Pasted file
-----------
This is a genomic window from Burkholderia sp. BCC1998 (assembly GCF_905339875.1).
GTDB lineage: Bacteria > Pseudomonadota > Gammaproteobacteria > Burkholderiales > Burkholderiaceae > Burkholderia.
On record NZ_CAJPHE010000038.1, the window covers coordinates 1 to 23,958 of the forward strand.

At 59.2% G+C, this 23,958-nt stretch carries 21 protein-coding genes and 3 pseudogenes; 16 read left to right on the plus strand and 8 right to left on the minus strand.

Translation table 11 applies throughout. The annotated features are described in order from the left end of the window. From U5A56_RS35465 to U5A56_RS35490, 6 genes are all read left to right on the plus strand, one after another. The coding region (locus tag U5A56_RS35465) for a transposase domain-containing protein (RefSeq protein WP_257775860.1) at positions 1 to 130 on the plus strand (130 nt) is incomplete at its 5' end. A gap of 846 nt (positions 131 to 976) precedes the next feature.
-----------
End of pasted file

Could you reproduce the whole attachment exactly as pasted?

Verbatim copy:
This is a genomic window from Burkholderia sp. BCC1998 (assembly GCF_905339875.1).
GTDB lineage: Bacteria > Pseudomonadota > Gammaproteobacteria > Burkholderiales > Burkholderiaceae > Burkholderia.
On record NZ_CAJPHE010000038.1, the window covers coordinates 1 to 23,958 of the forward strand.

At 59.2% G+C, this 23,958-nt stretch carries 21 protein-coding genes and 3 pseudogenes; 16 read left to right on the plus strand and 8 right to left on the minus strand.

Translation table 11 applies throughout. The annotated features are described in order from the left end of the window. From U5A56_RS35465 to U5A56_RS35490, 6 genes are all read left to right on the plus strand, one after another. The coding region (locus tag U5A56_RS35465) for a transposase domain-containing protein (RefSeq protein WP_257775860.1) at positions 1 to 130 on the plus strand (130 nt) is incomplete at its 5' end. A gap of 846 nt (positions 131 to 976) precedes the next feature.